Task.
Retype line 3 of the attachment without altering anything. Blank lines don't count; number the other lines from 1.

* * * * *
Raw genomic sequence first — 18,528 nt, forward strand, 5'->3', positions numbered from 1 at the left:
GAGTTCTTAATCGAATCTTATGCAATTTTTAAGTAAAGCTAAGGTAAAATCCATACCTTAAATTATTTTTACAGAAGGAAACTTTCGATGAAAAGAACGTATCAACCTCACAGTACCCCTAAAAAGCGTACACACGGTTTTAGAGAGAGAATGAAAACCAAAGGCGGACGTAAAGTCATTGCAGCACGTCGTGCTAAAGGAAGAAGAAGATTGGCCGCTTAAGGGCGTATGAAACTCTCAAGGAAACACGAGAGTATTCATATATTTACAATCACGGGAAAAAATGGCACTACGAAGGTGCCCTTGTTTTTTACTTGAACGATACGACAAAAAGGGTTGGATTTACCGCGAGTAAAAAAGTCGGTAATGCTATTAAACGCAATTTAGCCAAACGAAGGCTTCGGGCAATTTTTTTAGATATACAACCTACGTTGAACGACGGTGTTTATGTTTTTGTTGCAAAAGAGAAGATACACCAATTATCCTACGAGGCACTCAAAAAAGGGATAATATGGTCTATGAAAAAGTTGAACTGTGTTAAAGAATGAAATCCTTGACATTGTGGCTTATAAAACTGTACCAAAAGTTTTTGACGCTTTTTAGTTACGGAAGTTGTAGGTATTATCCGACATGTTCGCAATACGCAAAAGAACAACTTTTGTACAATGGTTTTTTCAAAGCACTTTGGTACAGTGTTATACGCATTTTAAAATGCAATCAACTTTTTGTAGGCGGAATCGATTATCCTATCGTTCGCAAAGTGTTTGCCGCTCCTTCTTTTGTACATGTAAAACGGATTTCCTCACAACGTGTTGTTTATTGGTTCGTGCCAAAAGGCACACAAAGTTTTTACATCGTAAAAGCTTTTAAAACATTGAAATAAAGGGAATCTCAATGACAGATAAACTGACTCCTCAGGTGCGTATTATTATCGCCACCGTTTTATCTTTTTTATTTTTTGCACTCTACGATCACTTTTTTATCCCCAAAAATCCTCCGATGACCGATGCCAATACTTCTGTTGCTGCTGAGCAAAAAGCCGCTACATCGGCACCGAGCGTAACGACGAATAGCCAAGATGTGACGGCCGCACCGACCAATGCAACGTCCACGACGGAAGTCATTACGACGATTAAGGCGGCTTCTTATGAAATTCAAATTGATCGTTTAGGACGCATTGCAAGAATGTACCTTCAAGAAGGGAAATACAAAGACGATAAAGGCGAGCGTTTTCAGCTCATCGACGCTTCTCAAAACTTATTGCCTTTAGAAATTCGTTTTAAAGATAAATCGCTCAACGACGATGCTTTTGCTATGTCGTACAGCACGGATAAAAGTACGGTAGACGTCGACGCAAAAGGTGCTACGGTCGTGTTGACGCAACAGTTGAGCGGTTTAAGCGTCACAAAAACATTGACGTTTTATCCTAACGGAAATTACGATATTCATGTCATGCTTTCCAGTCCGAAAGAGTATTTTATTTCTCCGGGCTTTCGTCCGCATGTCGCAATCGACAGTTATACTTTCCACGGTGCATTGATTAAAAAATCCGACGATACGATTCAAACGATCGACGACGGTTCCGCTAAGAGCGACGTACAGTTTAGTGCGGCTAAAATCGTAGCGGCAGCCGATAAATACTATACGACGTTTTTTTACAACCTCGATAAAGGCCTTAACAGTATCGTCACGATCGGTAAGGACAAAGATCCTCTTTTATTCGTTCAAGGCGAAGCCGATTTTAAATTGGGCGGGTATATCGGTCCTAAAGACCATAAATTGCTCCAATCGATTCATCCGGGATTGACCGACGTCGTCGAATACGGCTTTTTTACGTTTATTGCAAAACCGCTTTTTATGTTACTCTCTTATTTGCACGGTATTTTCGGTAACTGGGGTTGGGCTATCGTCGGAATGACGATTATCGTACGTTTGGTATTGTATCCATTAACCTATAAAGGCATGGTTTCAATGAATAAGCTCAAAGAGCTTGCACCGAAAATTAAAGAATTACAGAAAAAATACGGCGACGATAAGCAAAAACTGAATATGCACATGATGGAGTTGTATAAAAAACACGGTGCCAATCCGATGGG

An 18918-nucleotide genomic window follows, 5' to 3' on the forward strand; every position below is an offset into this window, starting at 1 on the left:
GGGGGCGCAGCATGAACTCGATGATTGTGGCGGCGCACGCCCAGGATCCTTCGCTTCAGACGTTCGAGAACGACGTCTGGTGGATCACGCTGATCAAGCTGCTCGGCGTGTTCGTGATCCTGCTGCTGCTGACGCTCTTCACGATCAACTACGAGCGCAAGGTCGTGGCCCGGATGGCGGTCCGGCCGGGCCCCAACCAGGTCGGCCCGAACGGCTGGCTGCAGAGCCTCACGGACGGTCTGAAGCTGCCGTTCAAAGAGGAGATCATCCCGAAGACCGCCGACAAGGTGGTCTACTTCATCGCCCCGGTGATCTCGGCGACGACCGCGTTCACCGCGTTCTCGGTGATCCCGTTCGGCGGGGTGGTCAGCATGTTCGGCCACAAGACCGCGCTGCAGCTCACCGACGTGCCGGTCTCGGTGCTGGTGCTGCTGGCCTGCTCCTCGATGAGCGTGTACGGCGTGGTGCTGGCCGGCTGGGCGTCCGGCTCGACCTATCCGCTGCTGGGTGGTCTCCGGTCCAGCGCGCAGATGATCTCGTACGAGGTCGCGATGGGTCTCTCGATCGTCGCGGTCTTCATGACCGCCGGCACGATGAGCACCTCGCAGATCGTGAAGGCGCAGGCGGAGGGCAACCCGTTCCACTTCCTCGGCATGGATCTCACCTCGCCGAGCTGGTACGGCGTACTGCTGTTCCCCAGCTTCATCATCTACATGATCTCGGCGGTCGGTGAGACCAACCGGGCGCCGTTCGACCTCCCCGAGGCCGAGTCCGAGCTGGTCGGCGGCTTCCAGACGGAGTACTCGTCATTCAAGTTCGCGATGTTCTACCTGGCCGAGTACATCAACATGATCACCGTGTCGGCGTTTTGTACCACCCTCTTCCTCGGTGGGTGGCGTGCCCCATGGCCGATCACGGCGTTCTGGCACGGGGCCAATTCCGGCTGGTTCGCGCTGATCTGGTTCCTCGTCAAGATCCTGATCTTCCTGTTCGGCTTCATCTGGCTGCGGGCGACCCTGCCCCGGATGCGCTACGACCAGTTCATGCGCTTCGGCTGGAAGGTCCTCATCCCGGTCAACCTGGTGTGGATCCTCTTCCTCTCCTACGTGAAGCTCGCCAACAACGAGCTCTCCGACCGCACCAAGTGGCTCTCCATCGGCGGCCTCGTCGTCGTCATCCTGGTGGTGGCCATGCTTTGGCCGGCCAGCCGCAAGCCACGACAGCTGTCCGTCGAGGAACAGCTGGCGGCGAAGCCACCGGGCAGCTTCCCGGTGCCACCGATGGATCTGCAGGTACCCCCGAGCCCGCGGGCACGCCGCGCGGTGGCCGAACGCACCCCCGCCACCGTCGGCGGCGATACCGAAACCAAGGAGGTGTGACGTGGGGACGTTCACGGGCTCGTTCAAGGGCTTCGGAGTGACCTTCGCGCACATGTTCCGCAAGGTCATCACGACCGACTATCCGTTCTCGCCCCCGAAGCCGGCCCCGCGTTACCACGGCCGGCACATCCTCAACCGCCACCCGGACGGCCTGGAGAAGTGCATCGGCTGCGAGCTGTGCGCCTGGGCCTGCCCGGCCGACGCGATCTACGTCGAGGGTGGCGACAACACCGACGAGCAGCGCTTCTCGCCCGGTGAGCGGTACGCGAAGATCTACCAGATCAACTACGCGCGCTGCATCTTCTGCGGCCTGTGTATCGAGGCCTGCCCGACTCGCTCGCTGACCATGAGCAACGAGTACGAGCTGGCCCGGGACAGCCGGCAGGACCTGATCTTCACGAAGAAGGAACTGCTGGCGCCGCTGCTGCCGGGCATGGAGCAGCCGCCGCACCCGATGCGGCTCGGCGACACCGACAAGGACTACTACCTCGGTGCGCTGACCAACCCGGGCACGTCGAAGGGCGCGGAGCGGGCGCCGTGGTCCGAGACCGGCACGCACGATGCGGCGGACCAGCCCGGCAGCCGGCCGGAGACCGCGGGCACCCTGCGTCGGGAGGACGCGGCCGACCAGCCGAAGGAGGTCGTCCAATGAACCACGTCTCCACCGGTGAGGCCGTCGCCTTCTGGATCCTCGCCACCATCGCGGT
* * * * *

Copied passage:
An 18918-nucleotide genomic window follows, 5' to 3' on the forward strand; every position below is an offset into this window, starting at 1 on the left: